Department of Conservation’s Division of Land Resource Protection (DLRP) awarded $2 million in grants for watershed restoration and agricultural land conservation projects. Each grant went to local Resource Conservation Districts (RCDs) in Marin, Sonoma, Kings, and Ventura counties.
“These grants not only support important local projects, but also advance some of Governor Newsom’s key objectives: conserving working lands and helping California reach its environmental, climate change, and sustainability goals,” DOC Director David Shabazian said.
What are RCDs?
Resource Conservation Districts, or RCDs, are locally governed special districts that implement conservation projects on public and private lands. RCDs link federal, state, and local environmental programs and help with DOC’s conservation goals.
“RCDs get many valuable things accomplished in their communities – water and agricultural land conservation, wildlife habitat enhancement, and recreational land restoration, among others,” said Keali’i Bright, who heads DLRP.
DOC specifically helps these districts promote sustainability of our state’s natural resource heritage. DOC will have approximately $6.5 million available for additional grants in the Spring 2021.
Sonoma RCD: Sonoma Mountain Stormwater Management and Rainwater Storage Project
The Santa Rosa-based RCD was awarded $409,275 to install 200,000 gallon capacity storage tanks on a horse ranch near Washington Creek – a tributary of the Petaluma River. These tanks will then collect runoff from barns and other ranch infrastructure.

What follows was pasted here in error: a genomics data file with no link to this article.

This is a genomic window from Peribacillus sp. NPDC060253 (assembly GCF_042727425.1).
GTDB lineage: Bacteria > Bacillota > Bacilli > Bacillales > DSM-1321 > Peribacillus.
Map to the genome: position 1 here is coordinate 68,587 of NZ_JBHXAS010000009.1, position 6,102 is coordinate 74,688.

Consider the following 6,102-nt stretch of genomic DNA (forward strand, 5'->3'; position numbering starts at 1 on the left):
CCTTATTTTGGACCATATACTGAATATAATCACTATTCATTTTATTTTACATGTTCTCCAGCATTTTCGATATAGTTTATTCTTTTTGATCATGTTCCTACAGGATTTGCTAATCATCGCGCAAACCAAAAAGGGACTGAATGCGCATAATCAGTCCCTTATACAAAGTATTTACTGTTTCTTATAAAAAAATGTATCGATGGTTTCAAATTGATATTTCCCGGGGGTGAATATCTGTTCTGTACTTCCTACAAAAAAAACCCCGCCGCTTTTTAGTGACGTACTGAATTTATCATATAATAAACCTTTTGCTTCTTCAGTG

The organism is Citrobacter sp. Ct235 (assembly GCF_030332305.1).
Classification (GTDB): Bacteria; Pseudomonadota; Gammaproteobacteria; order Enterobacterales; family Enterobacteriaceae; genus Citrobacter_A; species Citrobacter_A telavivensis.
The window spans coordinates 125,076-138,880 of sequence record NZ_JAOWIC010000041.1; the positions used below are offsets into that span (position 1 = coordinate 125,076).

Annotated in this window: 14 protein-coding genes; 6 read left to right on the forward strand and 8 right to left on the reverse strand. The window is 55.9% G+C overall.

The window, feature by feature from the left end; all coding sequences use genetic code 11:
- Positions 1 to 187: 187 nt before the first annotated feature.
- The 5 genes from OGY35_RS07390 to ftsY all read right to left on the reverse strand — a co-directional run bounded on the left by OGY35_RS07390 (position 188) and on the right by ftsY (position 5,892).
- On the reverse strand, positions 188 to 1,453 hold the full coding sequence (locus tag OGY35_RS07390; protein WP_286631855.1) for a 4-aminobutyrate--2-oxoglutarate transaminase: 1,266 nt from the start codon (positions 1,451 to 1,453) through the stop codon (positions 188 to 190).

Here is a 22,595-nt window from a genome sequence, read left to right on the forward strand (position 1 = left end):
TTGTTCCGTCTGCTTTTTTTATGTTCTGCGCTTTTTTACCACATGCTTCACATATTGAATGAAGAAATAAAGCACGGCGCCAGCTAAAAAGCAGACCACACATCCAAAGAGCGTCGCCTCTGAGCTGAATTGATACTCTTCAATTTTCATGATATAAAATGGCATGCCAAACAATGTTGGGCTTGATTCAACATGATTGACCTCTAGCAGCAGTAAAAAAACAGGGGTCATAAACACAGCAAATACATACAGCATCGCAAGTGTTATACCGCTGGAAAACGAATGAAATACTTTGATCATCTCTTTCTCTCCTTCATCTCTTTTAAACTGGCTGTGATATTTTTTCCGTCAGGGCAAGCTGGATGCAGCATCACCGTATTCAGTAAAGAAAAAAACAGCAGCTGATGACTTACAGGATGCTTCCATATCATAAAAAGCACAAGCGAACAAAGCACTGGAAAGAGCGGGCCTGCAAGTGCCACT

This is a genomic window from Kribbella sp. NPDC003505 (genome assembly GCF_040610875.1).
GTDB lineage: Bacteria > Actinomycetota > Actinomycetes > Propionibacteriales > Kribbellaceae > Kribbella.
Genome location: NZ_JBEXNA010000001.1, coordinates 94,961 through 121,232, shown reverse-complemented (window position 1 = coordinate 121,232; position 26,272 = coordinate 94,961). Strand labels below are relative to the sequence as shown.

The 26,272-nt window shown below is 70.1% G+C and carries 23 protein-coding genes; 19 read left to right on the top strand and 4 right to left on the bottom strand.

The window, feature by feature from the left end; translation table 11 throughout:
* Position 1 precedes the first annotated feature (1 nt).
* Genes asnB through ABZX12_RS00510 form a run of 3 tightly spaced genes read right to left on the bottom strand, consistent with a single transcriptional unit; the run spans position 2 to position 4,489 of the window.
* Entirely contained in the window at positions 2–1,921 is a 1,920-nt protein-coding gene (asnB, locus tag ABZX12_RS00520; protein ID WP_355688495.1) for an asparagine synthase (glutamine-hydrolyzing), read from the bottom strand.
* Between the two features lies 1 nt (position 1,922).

In addition to reducing groundwater pumping, the project will promote native plants, decrease erosion into the Petaluma River, and lessen the impacts of climate change by addressing drought and runoff risks.
Marin RCD: Stemple Watershed Riparian Restoration
Based in Point Reyes Station, this RCD and its co-applicant Point Blue Conservation Science were awarded $429,011 to restore the watershed along Stemple Creek at Lazy R Ranch. The goal of the project is to protect the habitats along the creek, reduce erosion, and sequester carbon.
Tulare RCD: Kings River Conservation District Channel Improvement Project
The Corcoran-based RCD and co-applicatant Kings Conservation District were awarded $1,165,644 to remove invasive species and debris from the 2,500 acres of levees and riverbanks along the Kings River, allowing for flood water to flow more efficiently downstream.
In addition, the project will plant native species which will provide flood protection to adjacent farmlands and help maintain river levees.
Ventura County Resource Conservation District: Enhancing Agricultural Resilience to Benefit Riparian and Wildlife Corridors Project
The Somis-based RCD will receive $46,980 to install hedgerows and a new well system on an avocado farm to enhance its ecological value and operational viability, benefiting local wildlife.
The hedgerows installed will provide habitats for two endangered species: the Least Bells Vireo and the Southwestern Willow Flycatcher.
Read more in the news release at conservation.ca.gov.